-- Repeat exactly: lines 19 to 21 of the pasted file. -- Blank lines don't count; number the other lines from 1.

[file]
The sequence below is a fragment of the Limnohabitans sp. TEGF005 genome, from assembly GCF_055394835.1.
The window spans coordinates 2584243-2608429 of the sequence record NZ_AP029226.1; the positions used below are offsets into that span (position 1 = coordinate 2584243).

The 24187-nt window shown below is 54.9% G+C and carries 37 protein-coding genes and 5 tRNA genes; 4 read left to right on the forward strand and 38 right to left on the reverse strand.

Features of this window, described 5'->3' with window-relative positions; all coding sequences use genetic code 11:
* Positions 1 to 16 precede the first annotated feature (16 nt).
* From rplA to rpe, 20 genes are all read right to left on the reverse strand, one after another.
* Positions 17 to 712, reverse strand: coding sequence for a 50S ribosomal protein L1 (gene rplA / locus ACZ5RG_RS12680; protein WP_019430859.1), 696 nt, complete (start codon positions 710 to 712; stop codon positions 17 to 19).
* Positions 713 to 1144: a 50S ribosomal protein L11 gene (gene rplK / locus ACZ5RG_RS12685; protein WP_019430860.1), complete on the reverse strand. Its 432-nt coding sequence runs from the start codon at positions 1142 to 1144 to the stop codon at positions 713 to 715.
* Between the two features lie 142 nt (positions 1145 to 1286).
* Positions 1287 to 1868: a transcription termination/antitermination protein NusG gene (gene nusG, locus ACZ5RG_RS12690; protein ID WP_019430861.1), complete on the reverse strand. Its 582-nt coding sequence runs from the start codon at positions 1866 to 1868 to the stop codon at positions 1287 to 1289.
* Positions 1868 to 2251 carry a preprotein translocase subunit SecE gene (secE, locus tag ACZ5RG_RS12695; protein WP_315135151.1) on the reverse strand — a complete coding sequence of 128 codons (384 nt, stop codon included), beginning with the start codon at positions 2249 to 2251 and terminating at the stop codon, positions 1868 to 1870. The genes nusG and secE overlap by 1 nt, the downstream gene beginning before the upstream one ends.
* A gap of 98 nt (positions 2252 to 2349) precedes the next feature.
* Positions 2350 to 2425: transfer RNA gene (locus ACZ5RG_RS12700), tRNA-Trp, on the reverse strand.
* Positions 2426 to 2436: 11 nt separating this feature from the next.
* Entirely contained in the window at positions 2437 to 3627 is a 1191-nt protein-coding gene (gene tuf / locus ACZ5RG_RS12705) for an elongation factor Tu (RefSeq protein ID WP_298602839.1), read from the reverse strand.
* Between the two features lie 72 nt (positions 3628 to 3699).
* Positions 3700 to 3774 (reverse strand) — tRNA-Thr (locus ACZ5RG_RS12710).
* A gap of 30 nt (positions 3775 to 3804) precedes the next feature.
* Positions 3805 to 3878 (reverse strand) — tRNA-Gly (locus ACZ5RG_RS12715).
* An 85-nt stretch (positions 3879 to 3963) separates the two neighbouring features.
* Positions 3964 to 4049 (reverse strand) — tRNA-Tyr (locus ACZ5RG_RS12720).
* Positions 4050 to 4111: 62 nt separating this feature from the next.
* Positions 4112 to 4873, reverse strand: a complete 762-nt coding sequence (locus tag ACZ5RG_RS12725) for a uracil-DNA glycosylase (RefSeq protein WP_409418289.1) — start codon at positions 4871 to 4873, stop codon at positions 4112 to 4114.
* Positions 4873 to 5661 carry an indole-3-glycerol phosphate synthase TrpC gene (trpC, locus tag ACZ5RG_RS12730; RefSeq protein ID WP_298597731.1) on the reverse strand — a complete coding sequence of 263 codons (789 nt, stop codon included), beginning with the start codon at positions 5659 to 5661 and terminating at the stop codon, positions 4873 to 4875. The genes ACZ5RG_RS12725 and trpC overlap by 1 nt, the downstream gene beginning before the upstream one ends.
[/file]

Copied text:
* Positions 3805 to 3878 (reverse strand) — tRNA-Gly (locus ACZ5RG_RS12715).
* An 85-nt stretch (positions 3879 to 3963) separates the two neighbouring features.
* Positions 3964 to 4049 (reverse strand) — tRNA-Tyr (locus ACZ5RG_RS12720).